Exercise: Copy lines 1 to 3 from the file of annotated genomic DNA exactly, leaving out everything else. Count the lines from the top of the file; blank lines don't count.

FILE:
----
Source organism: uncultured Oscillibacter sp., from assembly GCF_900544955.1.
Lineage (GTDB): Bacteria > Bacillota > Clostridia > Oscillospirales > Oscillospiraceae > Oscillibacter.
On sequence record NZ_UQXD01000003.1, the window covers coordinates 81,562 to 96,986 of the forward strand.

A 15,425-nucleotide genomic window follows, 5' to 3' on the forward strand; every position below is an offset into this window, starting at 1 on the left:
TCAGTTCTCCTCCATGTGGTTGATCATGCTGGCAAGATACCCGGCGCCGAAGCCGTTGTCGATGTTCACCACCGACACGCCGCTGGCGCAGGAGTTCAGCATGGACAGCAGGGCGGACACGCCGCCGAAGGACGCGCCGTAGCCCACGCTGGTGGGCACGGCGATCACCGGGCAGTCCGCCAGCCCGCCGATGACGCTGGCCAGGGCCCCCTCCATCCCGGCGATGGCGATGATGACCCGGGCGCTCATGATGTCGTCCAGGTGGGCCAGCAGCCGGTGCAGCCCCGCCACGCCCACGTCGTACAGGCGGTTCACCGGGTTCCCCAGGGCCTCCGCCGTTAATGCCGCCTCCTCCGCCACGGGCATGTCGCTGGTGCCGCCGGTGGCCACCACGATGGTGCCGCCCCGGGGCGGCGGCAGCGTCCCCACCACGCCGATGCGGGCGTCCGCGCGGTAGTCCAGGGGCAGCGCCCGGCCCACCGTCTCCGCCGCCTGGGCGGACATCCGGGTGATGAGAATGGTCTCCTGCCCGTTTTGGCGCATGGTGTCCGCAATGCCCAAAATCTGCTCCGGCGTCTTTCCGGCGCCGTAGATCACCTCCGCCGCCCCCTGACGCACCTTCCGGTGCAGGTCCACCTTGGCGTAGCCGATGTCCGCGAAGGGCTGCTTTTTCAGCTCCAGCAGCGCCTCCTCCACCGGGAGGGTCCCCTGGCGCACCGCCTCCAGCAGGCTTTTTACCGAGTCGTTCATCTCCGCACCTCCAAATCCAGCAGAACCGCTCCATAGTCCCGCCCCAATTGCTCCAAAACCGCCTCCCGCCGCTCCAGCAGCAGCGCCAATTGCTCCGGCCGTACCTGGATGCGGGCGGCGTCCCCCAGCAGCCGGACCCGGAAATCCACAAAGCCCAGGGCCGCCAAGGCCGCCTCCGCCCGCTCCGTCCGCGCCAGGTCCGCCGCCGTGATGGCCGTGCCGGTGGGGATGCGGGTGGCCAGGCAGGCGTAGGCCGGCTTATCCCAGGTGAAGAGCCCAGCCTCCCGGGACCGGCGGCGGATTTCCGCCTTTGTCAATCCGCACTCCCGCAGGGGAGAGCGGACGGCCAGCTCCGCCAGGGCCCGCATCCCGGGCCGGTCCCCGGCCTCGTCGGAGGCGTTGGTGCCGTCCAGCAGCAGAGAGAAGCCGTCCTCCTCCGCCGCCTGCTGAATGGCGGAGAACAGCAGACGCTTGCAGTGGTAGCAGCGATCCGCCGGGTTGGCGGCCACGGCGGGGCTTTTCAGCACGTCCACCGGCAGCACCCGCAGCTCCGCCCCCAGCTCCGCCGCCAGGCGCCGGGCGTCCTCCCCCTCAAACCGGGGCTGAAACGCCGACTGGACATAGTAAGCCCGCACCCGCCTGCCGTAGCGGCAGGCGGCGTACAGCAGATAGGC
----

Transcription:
Source organism: uncultured Oscillibacter sp., from assembly GCF_900544955.1.
Lineage (GTDB): Bacteria > Bacillota > Clostridia > Oscillospirales > Oscillospiraceae > Oscillibacter.
On sequence record NZ_UQXD01000003.1, the window covers coordinates 81,562 to 96,986 of the forward strand.